Puzzle constructors conceal their solution with misdirection and transformation, then reveal just enough information to explain the rules of the puzzle, and perhaps give the solver a subtle nudge here and there to guide them towards the answer.
Mysteries would seem to be the most obvious analogue to puzzles, but the parallels are not in the genre, they’re in the process of writing. Regardless of genre, fiction writers encrypt their message in theme and metaphor, hinting at the coming climax with clues and foreshadowing, throwing the reader off the trail with a clever bit of misdirection, until the final configuration is revealed and the reader is rewarded for committing to the journey.
The interplay between creator and consumer is simultaneously cooperative and competitive; we engage our audiences hoping to outsmart them, but knowing it is the audience that must win in the end. Mike Selinker and Thomas Snyder said it well in their invaluable guide, Puzzle Craft:
The puzzlemaker isn’t looking to beat the solver. That’s like taking candy from a baby. Instead, the puzzlemaker gives the solver all the tools to beat him. The puzzle’s clues and hints are designed to be fair and accessible at the solver’s level of difficulty. If the solver attacks the puzzle in the right way, she will defeat the challenge at a satisfying rate… If you are a puzzlemaker, you must be comfortable with losing every single time.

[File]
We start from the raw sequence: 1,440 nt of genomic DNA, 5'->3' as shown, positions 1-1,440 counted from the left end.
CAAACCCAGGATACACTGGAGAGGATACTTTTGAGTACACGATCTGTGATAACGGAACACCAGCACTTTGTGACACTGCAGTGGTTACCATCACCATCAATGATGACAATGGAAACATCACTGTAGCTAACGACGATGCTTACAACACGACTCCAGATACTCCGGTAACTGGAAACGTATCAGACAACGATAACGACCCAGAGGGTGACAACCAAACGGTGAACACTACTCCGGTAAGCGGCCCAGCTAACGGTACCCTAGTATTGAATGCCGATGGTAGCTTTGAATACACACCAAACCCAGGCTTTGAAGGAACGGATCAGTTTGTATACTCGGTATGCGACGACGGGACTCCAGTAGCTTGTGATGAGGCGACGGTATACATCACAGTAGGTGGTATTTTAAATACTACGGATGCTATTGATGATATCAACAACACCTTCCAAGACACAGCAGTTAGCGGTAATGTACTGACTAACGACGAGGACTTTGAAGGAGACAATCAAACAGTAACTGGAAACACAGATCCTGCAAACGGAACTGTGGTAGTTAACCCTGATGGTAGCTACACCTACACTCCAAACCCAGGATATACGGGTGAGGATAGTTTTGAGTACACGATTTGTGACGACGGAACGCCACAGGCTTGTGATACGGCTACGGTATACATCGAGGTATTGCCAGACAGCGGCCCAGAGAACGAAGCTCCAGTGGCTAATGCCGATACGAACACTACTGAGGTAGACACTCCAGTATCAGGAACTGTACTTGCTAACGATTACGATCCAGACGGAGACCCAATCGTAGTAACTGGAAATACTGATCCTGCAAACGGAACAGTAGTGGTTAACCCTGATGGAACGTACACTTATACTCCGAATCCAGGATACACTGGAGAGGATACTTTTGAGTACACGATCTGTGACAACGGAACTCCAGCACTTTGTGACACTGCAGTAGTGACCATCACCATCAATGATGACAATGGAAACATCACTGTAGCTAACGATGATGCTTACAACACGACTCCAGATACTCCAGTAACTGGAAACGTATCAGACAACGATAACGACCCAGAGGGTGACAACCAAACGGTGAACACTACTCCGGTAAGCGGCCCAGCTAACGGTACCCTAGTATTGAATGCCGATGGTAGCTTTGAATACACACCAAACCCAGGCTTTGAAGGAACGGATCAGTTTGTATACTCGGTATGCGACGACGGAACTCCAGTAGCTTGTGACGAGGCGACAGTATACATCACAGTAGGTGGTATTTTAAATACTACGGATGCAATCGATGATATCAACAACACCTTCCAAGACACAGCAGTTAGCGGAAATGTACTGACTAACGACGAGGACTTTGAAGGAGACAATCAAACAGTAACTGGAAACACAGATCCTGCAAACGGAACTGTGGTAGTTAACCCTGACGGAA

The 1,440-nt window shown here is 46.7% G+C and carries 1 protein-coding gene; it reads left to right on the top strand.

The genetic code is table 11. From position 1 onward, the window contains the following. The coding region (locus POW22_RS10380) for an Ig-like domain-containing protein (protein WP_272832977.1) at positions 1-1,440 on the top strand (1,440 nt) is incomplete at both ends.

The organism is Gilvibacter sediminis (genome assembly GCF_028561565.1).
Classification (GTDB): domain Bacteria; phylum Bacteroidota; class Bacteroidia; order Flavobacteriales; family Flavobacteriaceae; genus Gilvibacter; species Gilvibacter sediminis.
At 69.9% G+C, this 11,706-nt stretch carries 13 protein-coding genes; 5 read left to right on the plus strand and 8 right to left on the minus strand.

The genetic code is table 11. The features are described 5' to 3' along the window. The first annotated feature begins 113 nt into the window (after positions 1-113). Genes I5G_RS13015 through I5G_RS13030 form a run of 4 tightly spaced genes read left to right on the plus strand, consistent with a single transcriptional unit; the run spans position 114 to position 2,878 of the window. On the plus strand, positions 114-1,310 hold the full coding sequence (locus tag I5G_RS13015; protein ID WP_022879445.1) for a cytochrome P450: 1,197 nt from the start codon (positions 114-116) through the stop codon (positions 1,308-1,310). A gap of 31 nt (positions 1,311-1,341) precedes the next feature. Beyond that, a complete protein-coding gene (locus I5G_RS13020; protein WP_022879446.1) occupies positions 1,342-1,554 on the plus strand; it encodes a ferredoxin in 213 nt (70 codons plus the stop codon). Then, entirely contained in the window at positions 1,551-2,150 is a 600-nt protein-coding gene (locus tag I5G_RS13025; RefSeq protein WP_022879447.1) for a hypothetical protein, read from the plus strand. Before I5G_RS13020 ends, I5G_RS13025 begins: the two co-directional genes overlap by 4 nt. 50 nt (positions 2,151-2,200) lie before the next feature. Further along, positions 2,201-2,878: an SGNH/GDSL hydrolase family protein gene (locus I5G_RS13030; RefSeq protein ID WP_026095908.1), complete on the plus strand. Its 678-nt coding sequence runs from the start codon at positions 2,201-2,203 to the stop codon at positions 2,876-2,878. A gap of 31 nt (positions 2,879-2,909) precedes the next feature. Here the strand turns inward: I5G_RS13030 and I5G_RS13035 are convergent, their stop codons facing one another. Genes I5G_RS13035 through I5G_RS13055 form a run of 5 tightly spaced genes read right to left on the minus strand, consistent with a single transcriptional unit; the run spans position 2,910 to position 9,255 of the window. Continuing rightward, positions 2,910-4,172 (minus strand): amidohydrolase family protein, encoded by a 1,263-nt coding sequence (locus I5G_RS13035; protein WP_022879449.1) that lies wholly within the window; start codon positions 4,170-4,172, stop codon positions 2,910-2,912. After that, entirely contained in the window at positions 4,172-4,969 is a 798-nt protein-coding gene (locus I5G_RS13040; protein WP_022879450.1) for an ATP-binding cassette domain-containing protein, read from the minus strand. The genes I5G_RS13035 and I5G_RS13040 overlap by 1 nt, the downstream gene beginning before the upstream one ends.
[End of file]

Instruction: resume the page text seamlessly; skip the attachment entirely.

Constructors and authors may play to lose, but we’ll take our audiences on one hell of a ride first. The best puzzles leave the solver cursing the constructor’s cruelty, until that magical aha! moment when the solution becomes clear, the payoff is revealed, and their face lights up with that curious mixture of triumph, admiration, and bemusement that says, “You magnificent bastard… I don’t know why I didn’t see it sooner, all the clues were right under my nose! Will the next one be ready soon?”
That’s the same expression I get when I finish a good page-turner.
That’s the look I hope my readers will have on their faces when they close in on the final pages of my novels.